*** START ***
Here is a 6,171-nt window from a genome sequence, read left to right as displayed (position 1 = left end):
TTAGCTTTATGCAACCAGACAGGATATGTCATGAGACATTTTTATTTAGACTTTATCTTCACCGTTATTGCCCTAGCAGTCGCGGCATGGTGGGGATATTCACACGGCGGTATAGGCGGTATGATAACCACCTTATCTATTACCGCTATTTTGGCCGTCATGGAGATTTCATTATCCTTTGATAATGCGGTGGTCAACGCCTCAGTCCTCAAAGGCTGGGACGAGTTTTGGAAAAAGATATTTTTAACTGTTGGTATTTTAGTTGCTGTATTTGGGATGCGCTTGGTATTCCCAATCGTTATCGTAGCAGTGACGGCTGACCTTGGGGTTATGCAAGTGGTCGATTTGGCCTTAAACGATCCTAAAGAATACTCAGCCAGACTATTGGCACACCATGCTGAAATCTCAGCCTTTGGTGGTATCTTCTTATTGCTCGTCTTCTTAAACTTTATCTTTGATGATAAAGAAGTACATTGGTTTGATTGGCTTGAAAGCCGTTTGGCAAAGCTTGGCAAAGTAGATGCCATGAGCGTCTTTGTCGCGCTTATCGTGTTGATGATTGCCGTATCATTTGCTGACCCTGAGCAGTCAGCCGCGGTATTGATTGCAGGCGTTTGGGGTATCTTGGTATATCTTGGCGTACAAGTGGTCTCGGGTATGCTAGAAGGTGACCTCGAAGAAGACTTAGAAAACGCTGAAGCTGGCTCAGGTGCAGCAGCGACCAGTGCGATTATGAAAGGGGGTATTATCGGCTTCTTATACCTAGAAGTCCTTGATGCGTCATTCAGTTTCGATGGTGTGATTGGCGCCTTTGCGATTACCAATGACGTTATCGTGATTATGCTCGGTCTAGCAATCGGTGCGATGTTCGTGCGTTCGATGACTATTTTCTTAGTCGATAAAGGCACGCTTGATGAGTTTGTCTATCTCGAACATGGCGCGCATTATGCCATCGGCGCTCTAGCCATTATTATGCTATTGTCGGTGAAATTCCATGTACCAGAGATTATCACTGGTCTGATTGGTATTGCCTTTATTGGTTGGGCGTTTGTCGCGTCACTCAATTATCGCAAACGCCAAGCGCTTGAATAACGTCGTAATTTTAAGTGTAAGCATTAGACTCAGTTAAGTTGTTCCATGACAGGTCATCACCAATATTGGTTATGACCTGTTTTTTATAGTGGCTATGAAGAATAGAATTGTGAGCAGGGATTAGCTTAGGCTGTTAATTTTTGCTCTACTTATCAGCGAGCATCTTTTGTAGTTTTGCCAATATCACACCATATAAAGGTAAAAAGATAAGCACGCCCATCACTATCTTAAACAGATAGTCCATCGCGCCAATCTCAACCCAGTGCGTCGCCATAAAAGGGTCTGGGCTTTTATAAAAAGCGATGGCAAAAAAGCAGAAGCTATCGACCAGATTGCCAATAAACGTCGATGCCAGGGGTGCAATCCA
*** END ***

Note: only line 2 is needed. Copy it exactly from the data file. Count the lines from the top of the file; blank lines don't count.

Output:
TTAGCTTTATGCAACCAGACAGGATATGTCATGAGACATTTTTATTTAGACTTTATCTTCACCGTTATTGCCCTAGCAGTCGCGGCATGGTGGGGATATTCACACGGCGGTATAGGCGGTATGATAACCACCTTATCTATTACCGCTATTTTGGCCGTCATGGAGATTTCATTATCCTTTGATAATGCGGTGGTCAACGCCTCAGTCCTCAAAGGCTGGGACGAGTTTTGGAAAAAGATATTTTTAACTGTTGGTATTTTAGTTGCTGTATTTGGGATGCGCTTGGTATTCCCAATCGTTATCGTAGCAGTGACGGCTGACCTTGGGGTTATGCAAGTGGTCGATTTGGCCTTAAACGATCCTAAAGAATACTCAGCCAGACTATTGGCACACCATGCTGAAATCTCAGCCTTTGGTGGTATCTTCTTATTGCTCGTCTTCTTAAACTTTATCTTTGATGATAAAGAAGTACATTGGTTTGATTGGCTTGAAAGCCGTTTGGCAAAGCTTGGCAAAGTAGATGCCATGAGCGTCTTTGTCGCGCTTATCGTGTTGATGATTGCCGTATCATTTGCTGACCCTGAGCAGTCAGCCGCGGTATTGATTGCAGGCGTTTGGGGTATCTTGGTATATCTTGGCGTACAAGTGGTCTCGGGTATGCTAGAAGGTGACCTCGAAGAAGACTTAGAAAACGCTGAAGCTGGCTCAGGTGCAGCAGCGACCAGTGCGATTATGAAAGGGGGTATTATCGGCTTCTTATACCTAGAAGTCCTTGATGCGTCATTCAGTTTCGATGGTGTGATTGGCGCCTTTGCGATTACCAATGACGTTATCGTGATTATGCTCGGTCTAGCAATCGGTGCGATGTTCGTGCGTTCGATGACTATTTTCTTAGTCGATAAAGGCACGCTTGATGAGTTTGTCTATCTCGAACATGGCGCGCATTATGCCATCGGCGCTCTAGCCATTATTATGCTATTGTCGGTGAAATTCCATGTACCAGAGATTATCACTGGTCTGATTGGTATTGCCTTTATTGGTTGGGCGTTTGTCGCGTCACTCAATTATCGCAAACGCCAAGCGCTTGAATAACGTCGTAATTTTAAGTGTAAGCATTAGACTCAGTTAAGTTGTTCCATGACAGGTCATCACCAATATTGGTTATGACCTGTTTTTTATAGTGGCTATGAAGAATAGAATTGTGAGCAGGGATTAGCTTAGGCTGTTAATTTTTGCTCTACTTATCAGCGAGCATCTTTTGTAGTTTTGCCAATATCACACCATATAAAGGTAAAAAGATAAGCACGCCCATCACTATCTTAAACAGATAGTCCATCGCGCCAATCTCAACCCAGTGCGTCGCCATAAAAGGGTCTGGGCTTTTATAAAAAGCGATGGCAAAAAAGCAGAAGCTATCGACCAGATTGCCAATAAACGTCGATGCCAGGGGTGCAATCCA